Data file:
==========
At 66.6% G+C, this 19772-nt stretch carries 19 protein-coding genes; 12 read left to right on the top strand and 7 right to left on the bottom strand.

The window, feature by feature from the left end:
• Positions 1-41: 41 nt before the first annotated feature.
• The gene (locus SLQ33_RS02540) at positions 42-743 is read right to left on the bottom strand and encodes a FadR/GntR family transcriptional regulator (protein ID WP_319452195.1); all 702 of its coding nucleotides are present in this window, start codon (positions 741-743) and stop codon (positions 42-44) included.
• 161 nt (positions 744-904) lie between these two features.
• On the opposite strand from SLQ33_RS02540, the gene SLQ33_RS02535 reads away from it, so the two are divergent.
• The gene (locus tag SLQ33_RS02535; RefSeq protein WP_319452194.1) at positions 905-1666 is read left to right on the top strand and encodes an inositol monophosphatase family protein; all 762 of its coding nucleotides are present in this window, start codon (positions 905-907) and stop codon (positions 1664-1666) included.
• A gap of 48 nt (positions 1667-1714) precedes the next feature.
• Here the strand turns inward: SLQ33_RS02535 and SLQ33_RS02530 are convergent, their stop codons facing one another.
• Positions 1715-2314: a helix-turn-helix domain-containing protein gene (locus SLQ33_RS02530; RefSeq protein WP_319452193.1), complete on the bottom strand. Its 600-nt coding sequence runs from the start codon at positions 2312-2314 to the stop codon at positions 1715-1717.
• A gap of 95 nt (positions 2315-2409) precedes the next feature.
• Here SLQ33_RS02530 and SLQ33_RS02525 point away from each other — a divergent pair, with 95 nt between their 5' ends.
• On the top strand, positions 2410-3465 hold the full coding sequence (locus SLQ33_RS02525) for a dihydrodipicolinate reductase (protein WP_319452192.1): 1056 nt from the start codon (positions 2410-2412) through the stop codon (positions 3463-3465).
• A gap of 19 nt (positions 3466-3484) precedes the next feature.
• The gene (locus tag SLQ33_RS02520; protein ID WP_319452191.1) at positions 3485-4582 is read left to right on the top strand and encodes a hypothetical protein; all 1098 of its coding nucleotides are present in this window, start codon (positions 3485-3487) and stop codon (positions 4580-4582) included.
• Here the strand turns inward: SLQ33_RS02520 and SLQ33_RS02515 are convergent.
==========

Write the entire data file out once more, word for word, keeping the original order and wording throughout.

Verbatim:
At 66.6% G+C, this 19772-nt stretch carries 19 protein-coding genes; 12 read left to right on the top strand and 7 right to left on the bottom strand.

The window, feature by feature from the left end:
• Positions 1-41: 41 nt before the first annotated feature.
• The gene (locus SLQ33_RS02540) at positions 42-743 is read right to left on the bottom strand and encodes a FadR/GntR family transcriptional regulator (protein ID WP_319452195.1); all 702 of its coding nucleotides are present in this window, start codon (positions 741-743) and stop codon (positions 42-44) included.
• 161 nt (positions 744-904) lie between these two features.
• On the opposite strand from SLQ33_RS02540, the gene SLQ33_RS02535 reads away from it, so the two are divergent.
• The gene (locus tag SLQ33_RS02535; RefSeq protein WP_319452194.1) at positions 905-1666 is read left to right on the top strand and encodes an inositol monophosphatase family protein; all 762 of its coding nucleotides are present in this window, start codon (positions 905-907) and stop codon (positions 1664-1666) included.
• A gap of 48 nt (positions 1667-1714) precedes the next feature.
• Here the strand turns inward: SLQ33_RS02535 and SLQ33_RS02530 are convergent, their stop codons facing one another.
• Positions 1715-2314: a helix-turn-helix domain-containing protein gene (locus SLQ33_RS02530; RefSeq protein WP_319452193.1), complete on the bottom strand. Its 600-nt coding sequence runs from the start codon at positions 2312-2314 to the stop codon at positions 1715-1717.
• A gap of 95 nt (positions 2315-2409) precedes the next feature.
• Here SLQ33_RS02530 and SLQ33_RS02525 point away from each other — a divergent pair, with 95 nt between their 5' ends.
• On the top strand, positions 2410-3465 hold the full coding sequence (locus SLQ33_RS02525) for a dihydrodipicolinate reductase (protein WP_319452192.1): 1056 nt from the start codon (positions 2410-2412) through the stop codon (positions 3463-3465).
• A gap of 19 nt (positions 3466-3484) precedes the next feature.
• The gene (locus tag SLQ33_RS02520; protein ID WP_319452191.1) at positions 3485-4582 is read left to right on the top strand and encodes a hypothetical protein; all 1098 of its coding nucleotides are present in this window, start codon (positions 3485-3487) and stop codon (positions 4580-4582) included.
• Here the strand turns inward: SLQ33_RS02520 and SLQ33_RS02515 are convergent.